Posts from 3rd January 2007

3
Jan 07

The Python Picked The Passionfruit

FT + Pumpkin Publog7 comments • 1,383 views

January 2nd may be too soon for some folks to start their year’s pubbing. Not so for a small band of hardy troopers last night – albeit each one having a soft drink infront of them. The conversation took its natural course, and we fell to discussing which five fruits constituted the popular carton-shaped drink Five Alive. Various guesses were made but I can now reveal that the classic flavour quintet is in fact

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Poptimism – Lesson Twenty Three

Poptimism Podcast3 comments • 901 views

Eric Cartman in the 25th century – South Park intro

Wear Your Love Like Heaven – Definition Of Sound

The Happening – Diana Ross & The Supremes

Crazy – Gnarls Barkley (Heatwave remix & DJ Z-Trip boot)

Hood Boy – Big Boi

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THE TAMS – “Hey Girl, Don’t Bother Me”

FT + Popular26 comments • 6,227 views

#304, 18th September 1971

Methinks the Tam doth protest too much: stay away, don’t bother me, stay away, don’t bother me, oh alright then. After all, getting your heart broken by a girl isn’t as bad as being the only guy in town whose heart she doesn’t want to break. Lead Tam’s voice has “doormat” all over it anyway, a rueful, rasping, hangdog kind of a voice that stretches shyly out to love at the end of every line, then curls back up in disappointment. You can hear him going back into his shell at the end of each verse, and the rolling clip-clop rhythm is its own grey world of resignation. In fact, this is one of the lowest-key number ones ever, which makes its revival – it was originally a minor US hit in 1964 – all the more unlikely. It’s not without charm but its listlessness is irritating too. Wikipedia ascribes its success to the Northern Soul scene, and “obscure soul side is in demand” fits Northern’s M.O. alright, but did anyone under, say, sixty ever dance to this?  .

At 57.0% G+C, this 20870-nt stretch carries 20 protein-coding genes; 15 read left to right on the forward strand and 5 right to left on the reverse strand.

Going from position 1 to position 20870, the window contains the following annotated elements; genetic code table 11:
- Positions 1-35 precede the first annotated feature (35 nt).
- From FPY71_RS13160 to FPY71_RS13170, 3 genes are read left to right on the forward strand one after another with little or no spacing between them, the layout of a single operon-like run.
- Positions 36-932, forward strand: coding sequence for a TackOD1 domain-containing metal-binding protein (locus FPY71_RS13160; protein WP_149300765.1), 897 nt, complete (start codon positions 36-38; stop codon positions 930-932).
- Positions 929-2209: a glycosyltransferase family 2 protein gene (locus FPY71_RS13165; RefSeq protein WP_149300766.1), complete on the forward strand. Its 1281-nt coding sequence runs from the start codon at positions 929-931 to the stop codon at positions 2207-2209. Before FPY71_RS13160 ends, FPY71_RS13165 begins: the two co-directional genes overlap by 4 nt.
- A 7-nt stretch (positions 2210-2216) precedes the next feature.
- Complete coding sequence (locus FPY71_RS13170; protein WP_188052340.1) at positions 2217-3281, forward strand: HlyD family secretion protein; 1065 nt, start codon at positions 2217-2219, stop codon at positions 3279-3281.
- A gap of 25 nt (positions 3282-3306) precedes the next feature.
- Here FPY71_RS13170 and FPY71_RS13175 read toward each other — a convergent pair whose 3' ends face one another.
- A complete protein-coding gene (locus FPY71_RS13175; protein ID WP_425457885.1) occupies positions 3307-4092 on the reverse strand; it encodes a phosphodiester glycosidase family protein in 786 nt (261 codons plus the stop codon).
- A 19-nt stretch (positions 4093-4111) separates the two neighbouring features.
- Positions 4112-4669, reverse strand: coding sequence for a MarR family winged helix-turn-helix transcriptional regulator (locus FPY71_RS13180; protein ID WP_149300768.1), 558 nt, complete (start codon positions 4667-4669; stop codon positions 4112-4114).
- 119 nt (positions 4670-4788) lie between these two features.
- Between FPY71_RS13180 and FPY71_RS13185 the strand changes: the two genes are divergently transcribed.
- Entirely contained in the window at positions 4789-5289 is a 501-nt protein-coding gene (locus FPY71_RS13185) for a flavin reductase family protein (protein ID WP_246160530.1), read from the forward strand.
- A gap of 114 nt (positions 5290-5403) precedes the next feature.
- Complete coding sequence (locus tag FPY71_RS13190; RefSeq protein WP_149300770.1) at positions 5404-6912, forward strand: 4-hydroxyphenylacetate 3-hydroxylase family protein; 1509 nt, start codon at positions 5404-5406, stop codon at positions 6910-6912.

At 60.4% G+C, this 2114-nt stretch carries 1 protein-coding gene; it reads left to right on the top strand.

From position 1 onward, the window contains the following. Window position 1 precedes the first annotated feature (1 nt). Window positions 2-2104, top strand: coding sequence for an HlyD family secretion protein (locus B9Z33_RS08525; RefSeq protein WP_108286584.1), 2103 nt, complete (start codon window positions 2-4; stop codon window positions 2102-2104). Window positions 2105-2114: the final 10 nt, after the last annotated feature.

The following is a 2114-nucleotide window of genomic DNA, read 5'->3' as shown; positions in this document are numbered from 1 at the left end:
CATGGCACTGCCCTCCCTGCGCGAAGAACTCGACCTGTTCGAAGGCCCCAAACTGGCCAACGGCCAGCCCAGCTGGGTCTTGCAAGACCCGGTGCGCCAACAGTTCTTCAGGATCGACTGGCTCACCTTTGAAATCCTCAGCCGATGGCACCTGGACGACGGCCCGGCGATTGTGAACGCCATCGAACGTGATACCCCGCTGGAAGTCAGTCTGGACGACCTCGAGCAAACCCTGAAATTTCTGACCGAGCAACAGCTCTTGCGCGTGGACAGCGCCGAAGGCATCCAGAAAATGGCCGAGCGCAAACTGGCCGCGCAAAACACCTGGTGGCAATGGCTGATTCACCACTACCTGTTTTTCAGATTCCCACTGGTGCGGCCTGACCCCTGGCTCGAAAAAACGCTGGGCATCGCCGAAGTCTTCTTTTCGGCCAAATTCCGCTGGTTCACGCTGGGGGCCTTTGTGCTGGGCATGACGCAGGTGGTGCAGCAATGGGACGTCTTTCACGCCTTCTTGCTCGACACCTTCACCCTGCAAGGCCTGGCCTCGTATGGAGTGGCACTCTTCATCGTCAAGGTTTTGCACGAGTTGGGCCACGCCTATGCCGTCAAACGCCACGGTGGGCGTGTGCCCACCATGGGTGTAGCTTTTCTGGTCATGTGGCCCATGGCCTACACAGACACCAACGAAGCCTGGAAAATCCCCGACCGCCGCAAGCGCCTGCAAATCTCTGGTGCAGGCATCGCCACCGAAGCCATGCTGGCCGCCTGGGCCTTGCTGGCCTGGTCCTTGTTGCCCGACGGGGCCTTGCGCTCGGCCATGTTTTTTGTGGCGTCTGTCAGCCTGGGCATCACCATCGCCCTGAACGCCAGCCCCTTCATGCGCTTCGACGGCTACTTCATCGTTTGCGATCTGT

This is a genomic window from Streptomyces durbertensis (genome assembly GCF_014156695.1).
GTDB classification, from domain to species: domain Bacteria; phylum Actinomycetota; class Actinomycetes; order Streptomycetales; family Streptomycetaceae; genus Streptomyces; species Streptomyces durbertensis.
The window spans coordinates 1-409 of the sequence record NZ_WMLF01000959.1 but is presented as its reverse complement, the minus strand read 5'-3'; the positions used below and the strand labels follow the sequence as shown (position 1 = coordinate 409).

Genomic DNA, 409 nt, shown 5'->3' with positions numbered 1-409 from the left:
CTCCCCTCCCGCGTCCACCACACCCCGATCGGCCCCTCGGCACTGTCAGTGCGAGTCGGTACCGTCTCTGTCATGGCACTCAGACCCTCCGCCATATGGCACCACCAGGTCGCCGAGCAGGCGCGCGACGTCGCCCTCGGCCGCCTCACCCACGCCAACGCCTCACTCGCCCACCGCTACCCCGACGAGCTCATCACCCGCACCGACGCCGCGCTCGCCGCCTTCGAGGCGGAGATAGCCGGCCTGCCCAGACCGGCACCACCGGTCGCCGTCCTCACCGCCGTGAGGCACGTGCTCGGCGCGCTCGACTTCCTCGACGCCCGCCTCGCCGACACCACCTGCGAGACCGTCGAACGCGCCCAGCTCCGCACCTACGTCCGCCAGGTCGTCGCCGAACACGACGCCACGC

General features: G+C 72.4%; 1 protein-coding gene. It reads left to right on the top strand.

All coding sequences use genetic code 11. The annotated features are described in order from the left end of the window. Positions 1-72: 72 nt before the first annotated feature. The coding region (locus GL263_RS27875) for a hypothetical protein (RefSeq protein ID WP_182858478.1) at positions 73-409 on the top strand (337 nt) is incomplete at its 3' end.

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The Bible Of Badness: Dolly Parton – JOSHUA

FT + I Hate Music5 comments • 2,184 views

Bible Of BadnessMany people find it hard to take Dolly Parton seriously as a musician, despite a long and distinguished songwriting career full of hits and songs which are now seen as country standards. I find it hard to take Dolly Parton seriously as a musician because of her long and distinguished songwriting career full of hits and songs which are now seen as country standards. But then whenever I see more than one musician in a room together I am braced for seeing a couple of huge tits. The only difference with Dolly it all-comes in one Tennessee Smokey Mountain bluegrass plasticked up package. If only someone had taken the advice of the bloke of Junior Antiques Roadshow who told us not to take our Dolly’s out of the packaging we may never have been troubled by 9 To 5 or I Will Always Love You*.

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Brandwatch 2007

FT + Pumpkin Publog + TMFD1 comment • 1,068 views

It’s a quiet week for the marketing press as everyone is still doing the Skiving Britain thing. The “Irritating Ads 2006” survey deserves a separate post and may get it, but mostly what we’re looking at are predictions for 2007 and some weedy year-in-review efforts. Marketing Week, for instance, puts its reputation on the line predicting that 2007 will be a good year for Google. However here are three facts I did not know before reading this weeks’ issues.

1. As of 2006, Ribena and Lucozade are certified halal. GSK took the step of getting certification because of untrue rumours that they contained BOOZE.

2. Red Stripe is the official beer for the Cricket World Cup, but Guinness has official pouring rights. Even my marketing brain is baffled as to what these might entail.

3. Peter Crouch’s Dad is a top marketing agency director. Which may explain some of the robot dance mania.

Trends Of 2006 Movies: Respected Directors Return To Form (Often By Making Shorter Films)

Do You See + FT4 comments • 855 views

Terrence Malick makes, on the whole, boring films. Of course the beauty of the cinematography and the peaceful, contemplative aura of the production could well be another way of say “boring” and I’ll hold my hand up to that. I like contemplative films sometimes, but the juxtaposition of violence and nature (Malick’s recent tip) has always been a no-brainer to me. Mind you that’s to many Wildlife On One programmes sat through as a nipper.

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